Thousands of protesters gathered against the controversial law, which targets the media and NGOs

Georgia, a small former Soviet republic in the Caucasus, has ambitions to join the European Union and NATO, but several government actions have recently cast a shadow over these ambitions.

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Thousands of people protested against a controversial bill in Georgia on Tuesday, March 7. “Foreign Agents”Critics of the authority have condemned it as a tool of intimidation against the media and NGOs.

Images from independent television Pireli TV showed police firing tear gas and water cannons at protesters gathered outside parliament after lawmakers passed the bill on first reading. During the largely peaceful rally, at least one protester threw a Molotov cocktail at riot police, according to the same source.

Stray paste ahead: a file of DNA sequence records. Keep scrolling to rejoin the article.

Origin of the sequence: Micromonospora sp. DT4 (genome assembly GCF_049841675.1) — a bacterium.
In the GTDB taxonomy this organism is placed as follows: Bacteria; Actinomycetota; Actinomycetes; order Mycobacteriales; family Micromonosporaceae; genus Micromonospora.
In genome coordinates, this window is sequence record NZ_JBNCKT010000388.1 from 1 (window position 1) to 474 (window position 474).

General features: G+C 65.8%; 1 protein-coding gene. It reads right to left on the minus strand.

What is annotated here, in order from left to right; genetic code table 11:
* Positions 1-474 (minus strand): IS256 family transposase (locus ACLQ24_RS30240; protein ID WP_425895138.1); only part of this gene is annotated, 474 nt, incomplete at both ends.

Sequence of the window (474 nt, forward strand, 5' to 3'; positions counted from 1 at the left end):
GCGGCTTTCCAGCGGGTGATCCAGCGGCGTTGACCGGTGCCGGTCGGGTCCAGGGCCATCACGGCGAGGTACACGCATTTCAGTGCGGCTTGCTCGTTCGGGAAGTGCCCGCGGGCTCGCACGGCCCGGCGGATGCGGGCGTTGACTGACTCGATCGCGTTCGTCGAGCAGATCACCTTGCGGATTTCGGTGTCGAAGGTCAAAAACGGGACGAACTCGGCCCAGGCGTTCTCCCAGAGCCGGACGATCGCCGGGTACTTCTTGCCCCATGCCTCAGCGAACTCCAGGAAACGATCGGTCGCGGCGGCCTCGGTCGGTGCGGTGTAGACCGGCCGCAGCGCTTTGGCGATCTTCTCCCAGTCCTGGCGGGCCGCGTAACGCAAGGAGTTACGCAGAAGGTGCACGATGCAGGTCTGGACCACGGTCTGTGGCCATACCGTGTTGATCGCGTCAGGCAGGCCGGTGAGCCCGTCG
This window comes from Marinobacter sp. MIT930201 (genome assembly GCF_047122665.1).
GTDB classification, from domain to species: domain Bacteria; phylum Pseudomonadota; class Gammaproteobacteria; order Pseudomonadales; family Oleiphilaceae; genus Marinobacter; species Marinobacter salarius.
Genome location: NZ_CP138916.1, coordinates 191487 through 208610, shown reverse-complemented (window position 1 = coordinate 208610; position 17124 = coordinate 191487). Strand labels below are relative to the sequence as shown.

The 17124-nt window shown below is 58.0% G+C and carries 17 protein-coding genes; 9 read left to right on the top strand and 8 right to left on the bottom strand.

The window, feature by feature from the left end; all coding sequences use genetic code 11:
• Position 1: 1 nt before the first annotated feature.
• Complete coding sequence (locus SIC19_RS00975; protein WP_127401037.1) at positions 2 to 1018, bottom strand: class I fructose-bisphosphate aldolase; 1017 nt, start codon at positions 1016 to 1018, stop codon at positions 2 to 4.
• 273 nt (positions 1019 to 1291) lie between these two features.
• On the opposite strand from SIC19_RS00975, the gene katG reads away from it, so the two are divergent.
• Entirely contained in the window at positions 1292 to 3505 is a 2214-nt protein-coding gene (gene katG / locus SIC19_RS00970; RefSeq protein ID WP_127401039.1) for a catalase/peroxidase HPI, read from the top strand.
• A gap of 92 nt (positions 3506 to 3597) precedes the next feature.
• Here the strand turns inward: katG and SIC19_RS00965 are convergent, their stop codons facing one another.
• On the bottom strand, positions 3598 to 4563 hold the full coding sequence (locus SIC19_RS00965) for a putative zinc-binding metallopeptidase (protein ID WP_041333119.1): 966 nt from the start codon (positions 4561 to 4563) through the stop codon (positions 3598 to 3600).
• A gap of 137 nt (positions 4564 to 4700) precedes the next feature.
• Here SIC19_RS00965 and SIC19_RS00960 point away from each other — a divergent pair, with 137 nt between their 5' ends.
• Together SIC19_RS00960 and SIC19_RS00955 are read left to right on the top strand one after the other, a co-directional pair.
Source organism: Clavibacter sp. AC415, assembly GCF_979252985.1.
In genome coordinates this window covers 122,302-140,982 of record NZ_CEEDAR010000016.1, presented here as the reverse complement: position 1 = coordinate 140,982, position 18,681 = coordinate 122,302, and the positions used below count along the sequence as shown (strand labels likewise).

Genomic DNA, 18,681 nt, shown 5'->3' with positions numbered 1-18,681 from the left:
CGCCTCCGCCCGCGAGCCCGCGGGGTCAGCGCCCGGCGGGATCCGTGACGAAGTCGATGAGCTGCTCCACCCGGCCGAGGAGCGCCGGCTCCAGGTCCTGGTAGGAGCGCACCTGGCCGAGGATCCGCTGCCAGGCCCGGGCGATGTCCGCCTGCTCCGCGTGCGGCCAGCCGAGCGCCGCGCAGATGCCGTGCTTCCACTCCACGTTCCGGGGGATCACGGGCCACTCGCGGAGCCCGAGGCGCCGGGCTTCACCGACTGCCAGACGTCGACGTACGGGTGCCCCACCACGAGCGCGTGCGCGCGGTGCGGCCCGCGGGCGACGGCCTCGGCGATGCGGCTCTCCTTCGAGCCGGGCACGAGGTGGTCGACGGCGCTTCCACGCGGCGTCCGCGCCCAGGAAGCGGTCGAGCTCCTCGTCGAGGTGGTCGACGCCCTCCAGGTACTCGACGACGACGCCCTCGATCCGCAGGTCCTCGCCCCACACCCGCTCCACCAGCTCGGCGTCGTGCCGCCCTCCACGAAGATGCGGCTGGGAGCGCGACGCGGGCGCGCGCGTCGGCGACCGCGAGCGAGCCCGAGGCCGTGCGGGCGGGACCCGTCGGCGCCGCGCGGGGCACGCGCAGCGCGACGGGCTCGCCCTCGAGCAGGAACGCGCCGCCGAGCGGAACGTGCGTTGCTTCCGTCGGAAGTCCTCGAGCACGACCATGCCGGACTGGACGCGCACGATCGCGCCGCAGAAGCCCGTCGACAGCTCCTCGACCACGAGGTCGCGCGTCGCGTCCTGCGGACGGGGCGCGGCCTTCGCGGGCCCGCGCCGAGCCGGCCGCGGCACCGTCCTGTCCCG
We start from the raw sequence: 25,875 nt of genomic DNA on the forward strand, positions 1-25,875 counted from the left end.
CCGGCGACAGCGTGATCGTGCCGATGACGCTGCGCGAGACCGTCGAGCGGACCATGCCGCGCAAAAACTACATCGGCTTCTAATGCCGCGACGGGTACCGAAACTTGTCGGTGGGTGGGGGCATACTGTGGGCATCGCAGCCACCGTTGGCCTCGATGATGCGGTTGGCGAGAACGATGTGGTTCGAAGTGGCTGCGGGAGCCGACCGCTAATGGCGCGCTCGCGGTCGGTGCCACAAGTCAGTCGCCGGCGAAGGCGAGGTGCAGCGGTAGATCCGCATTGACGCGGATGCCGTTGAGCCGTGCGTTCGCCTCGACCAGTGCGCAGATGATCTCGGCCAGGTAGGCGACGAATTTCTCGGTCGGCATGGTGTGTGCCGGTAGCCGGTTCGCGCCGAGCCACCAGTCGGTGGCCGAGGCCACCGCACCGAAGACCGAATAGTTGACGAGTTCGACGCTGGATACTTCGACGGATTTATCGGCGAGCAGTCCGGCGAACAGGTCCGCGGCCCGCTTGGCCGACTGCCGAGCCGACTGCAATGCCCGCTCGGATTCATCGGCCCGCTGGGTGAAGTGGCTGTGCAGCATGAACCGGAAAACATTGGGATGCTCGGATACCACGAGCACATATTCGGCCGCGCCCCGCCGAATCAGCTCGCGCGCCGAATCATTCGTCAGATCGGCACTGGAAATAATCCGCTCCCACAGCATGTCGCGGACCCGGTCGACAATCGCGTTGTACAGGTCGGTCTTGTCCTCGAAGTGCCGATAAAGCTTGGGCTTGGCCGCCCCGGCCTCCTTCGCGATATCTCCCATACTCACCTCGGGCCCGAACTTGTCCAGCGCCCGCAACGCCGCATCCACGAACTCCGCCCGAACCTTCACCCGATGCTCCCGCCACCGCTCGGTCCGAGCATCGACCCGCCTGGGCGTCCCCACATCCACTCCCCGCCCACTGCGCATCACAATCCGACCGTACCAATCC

A similar text was adopted in Russia

The bill requires companies that receive more than 20% of their funding from overseas to register“Foreign Agents”, subject to penalty. The text recalls a similar law adopted in Russia in 2012 and widely used by the Kremlin to suppress media and opposition organizations or simple critical voices.

Georgian President Salome Jurapishvili spoke on television from New York “Near” Some protesters. “Today you represent independent Georgia, which sees its future in Europe and will not allow anyone to steal this future from it”She asked that there should be a law “cancelled” and promised to veto it. The veto could be overridden by the ruling party Georgian Dream, which controls more than half of the seats in parliament.

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